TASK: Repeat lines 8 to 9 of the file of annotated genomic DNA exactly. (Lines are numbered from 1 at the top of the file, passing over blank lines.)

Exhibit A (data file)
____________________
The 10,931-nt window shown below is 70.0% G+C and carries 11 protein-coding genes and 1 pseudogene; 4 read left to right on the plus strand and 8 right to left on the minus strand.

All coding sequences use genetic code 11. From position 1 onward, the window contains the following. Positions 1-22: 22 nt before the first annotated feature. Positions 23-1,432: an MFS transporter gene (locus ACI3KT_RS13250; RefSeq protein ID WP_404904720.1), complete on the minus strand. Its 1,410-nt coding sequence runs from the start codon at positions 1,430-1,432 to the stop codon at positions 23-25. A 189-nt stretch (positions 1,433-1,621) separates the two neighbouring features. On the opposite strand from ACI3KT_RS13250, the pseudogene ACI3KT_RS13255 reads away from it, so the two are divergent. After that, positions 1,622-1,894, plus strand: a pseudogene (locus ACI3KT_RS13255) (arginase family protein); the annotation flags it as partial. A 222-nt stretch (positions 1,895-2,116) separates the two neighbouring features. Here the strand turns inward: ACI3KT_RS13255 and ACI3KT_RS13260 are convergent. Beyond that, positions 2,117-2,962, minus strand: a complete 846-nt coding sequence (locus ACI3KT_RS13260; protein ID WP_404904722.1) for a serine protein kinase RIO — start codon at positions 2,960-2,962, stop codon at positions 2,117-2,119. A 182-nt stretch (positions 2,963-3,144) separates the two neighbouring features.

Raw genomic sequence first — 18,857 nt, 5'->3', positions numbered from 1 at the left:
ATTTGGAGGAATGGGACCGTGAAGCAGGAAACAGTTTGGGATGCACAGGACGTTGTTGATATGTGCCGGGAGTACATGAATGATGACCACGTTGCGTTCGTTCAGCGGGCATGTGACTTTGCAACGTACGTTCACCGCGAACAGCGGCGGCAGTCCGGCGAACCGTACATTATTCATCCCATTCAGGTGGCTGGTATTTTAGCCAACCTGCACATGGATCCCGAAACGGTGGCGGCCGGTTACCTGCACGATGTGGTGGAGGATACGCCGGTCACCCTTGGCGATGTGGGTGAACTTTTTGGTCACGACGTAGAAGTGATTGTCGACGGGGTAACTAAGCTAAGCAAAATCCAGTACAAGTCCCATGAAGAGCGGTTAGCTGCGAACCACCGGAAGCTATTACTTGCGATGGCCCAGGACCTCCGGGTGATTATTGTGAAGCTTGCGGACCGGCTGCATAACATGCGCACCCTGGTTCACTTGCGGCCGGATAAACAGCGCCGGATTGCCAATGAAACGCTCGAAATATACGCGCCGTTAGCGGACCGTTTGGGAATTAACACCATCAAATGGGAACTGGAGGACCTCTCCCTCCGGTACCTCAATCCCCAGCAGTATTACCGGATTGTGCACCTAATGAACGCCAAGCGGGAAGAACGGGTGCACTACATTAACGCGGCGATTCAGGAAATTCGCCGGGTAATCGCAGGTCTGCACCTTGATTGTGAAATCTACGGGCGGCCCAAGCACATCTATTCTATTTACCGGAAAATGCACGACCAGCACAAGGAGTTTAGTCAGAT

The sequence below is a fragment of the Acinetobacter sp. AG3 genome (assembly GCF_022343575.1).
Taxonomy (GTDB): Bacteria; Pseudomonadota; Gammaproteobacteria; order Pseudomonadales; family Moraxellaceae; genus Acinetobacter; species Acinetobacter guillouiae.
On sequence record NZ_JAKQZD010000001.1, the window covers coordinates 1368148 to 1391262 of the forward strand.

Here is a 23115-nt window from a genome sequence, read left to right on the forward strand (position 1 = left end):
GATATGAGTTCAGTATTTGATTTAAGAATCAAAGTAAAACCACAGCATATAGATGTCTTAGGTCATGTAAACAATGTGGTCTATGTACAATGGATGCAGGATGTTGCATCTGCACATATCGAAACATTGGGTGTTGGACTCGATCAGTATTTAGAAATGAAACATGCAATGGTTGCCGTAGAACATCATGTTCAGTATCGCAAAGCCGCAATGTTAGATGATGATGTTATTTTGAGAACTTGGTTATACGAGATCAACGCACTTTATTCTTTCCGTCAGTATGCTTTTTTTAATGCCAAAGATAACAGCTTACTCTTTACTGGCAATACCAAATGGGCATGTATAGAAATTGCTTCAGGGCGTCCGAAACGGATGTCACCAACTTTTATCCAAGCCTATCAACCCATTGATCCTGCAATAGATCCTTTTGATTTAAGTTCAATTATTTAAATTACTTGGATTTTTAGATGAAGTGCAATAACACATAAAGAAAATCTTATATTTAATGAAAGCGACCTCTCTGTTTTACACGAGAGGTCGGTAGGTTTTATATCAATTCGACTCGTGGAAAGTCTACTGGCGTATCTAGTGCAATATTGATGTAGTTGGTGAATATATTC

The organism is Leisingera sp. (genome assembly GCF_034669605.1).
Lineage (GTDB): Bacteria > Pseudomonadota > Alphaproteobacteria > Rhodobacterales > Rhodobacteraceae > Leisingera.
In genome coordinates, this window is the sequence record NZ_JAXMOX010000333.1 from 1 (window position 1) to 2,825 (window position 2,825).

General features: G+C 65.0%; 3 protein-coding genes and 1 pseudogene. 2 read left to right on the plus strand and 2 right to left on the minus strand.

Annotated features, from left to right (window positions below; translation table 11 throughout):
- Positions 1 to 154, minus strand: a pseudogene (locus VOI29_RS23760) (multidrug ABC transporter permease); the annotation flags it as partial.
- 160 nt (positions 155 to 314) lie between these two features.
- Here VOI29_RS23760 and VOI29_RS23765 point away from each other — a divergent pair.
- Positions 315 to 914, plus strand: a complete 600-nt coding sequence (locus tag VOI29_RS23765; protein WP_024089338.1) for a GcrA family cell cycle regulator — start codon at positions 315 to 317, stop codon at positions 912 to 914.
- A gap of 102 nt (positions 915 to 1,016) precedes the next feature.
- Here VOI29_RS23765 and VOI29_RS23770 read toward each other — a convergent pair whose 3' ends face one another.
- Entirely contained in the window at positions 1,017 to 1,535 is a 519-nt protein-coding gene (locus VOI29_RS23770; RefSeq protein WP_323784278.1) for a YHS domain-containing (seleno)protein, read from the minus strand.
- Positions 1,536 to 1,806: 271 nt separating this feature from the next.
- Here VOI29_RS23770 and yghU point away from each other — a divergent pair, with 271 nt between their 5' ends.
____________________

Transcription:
Here is a 23115-nt window from a genome sequence, read left to right on the forward strand (position 1 = left end):
GATATGAGTTCAGTATTTGATTTAAGAATCAAAGTAAAACCACAGCATATAGATGTCTTAGGTCATGTAAACAATGTGGTCTATGTACAATGGATGCAGGATGTTGCATCTGCACATATCGAAACATTGGGTGTTGGACTCGATCAGTATTTAGAAATGAAACATGCAATGGTTGCCGTAGAACATCATGTTCAGTATCGCAAAGCCGCAATGTTAGATGATGATGTTATTTTGAGAACTTGGTTATACGAGATCAACGCACTTTATTCTTTCCGTCAGTATGCTTTTTTTAATGCCAAAGATAACAGCTTACTCTTTACTGGCAATACCAAATGGGCATGTATAGAAATTGCTTCAGGGCGTCCGAAACGGATGTCACCAACTTTTATCCAAGCCTATCAACCCATTGATCCTGCAATAGATCCTTTTGATTTAAGTTCAATTATTTAAATTACTTGGATTTTTAGATGAAGTGCAATAACACATAAAGAAAATCTTATATTTAATGAAAGCGACCTCTCTGTTTTACACGAGAGGTCGGTAGGTTTTATATCAATTCGACTCGTGGAAAGTCTACTGGCGTATCTAGTGCAATATTGATGTAGTTGGTGAATATATTC